"In the Land of Lost Gardens"

"Tireless in her quest, ethnobotanist Nancy Turner works with indigenous elders to preserve plant knowledge dating back to the First People in the New World."

"The neatness, the orderliness, the sheer scientific preciseness of the death lying at our feet is impressive. It is a sunny spring day near the mouth of the Big Qualicum River on British Columbia’s Vancouver Island; Nancy Turner is hard at work. With long, straight, graying hair tucked behind her ears, brow slightly furrowed, the 69-year-old ethnobotanist arranges hundreds of newly cut plants, 20 to a bunch, into two neat green lines along a gravel lane. Turner straightens, satisfied. The greenery arrayed below is death camas. Its teardrop-shaped bulb contains enough poison to kill a child, maybe even a small adult.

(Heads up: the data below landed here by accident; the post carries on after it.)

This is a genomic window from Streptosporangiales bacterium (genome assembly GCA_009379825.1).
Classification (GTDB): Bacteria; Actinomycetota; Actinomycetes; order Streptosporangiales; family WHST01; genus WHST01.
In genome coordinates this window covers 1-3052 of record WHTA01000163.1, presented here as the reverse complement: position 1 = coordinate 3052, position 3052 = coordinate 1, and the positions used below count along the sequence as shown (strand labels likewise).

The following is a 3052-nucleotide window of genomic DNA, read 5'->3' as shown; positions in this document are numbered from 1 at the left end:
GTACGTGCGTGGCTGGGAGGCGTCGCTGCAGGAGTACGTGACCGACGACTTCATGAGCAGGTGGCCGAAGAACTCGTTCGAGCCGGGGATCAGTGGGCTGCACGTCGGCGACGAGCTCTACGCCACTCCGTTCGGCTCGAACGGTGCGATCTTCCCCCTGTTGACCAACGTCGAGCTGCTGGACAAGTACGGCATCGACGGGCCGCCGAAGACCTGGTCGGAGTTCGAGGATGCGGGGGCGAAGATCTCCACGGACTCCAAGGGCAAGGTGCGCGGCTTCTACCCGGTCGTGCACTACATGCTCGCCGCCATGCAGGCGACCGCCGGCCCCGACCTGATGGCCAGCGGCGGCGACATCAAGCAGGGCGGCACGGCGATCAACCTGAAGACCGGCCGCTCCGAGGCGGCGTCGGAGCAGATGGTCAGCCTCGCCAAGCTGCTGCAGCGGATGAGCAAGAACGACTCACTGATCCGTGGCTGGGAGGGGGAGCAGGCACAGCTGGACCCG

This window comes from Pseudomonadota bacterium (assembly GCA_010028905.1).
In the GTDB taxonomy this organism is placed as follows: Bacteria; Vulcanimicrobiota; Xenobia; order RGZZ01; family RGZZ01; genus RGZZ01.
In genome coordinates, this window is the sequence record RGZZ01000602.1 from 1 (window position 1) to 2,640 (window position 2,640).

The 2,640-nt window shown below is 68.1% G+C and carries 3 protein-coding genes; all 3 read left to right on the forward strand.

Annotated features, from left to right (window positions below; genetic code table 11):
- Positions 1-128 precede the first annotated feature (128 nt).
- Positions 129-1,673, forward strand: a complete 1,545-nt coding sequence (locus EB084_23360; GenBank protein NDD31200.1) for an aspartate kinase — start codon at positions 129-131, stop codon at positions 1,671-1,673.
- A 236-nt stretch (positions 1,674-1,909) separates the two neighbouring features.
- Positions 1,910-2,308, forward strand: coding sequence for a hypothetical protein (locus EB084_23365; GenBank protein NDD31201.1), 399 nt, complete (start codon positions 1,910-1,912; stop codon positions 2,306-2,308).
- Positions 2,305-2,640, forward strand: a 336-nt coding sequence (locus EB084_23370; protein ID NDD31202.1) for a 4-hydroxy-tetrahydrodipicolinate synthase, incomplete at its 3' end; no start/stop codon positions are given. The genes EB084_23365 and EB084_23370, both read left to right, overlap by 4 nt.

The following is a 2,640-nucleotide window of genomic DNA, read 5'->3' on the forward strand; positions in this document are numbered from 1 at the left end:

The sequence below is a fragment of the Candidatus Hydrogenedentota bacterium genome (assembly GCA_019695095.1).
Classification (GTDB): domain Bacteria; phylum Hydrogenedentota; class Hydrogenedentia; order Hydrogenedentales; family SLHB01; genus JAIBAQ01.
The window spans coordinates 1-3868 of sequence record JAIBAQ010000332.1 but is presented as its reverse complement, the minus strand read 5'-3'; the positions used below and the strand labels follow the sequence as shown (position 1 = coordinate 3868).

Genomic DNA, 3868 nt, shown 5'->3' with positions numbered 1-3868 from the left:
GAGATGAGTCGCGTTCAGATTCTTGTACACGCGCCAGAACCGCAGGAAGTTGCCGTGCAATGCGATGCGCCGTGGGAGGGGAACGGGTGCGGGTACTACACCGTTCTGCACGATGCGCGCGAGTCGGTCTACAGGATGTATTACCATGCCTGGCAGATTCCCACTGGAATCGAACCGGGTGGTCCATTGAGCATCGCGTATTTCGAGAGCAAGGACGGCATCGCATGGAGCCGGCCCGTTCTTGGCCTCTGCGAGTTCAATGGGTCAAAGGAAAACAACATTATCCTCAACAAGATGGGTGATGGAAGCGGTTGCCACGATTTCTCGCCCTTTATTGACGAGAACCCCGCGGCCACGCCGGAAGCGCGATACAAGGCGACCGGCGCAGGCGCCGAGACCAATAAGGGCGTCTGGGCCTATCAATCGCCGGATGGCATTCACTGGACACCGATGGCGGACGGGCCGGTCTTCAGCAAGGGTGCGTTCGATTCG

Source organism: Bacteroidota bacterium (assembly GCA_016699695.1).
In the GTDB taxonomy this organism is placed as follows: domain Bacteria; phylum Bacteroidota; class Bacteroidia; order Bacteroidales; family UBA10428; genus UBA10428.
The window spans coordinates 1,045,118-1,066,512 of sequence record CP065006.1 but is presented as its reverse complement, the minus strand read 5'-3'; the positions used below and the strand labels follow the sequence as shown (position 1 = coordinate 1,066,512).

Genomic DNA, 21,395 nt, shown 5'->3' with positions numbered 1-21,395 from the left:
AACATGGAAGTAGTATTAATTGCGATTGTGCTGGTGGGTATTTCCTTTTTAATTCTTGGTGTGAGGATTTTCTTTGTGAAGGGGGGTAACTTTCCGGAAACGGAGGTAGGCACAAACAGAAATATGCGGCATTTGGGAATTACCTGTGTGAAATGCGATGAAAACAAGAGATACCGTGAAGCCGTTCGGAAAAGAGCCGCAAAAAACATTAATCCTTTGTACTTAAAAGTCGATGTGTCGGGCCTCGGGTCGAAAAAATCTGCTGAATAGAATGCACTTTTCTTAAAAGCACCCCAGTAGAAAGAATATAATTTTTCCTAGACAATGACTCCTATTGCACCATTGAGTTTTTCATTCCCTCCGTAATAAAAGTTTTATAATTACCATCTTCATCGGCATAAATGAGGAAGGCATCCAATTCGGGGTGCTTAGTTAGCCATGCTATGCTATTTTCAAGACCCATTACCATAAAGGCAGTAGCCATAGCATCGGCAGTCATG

For centuries, indigenous people here carefully cultivated meadows like the one where we are standing. Among the grasses, they tended a host of edible plants—from field strawberries and chocolate lilies to one of the staples of Northwest coast life, a starchy root vegetable called common camas. These wild-looking gardens yielded food in abundance, but a century and a half ago, government officials began pressuring the local First Nations to adopt European agriculture. Reluctantly, they complied, grazing cattle and growing hay in their gardens, until weeds invaded the meadows, and knowledge of their valuable plants began fading.

Today, some want to reclaim their traditional foods. A few days ago, elders from Qualicum First Nation asked Turner for advice on restoring one of these lost gardens. She was happy to oblige. This afternoon, she and two old friends, Kwaxsistalla (Clan Chief Adam Dick) and Kim Recalma-Clutesi, have combed the meadow, searching for the remnants of the edible plants that once thrived here and halting the spread of a lethal intruder, death camas. After flowering, death camas looks almost identical to the edible variety; harvesters could easily make a fatal error. The fruiting stalks at our feet contain more than 55,000 death camas seeds—thousands of averted possibilities for further dispersing the toxic plant."

Heather Pringle reports for Hakai magazine June 6, 2017.

Source: Hakai, 06/06/2017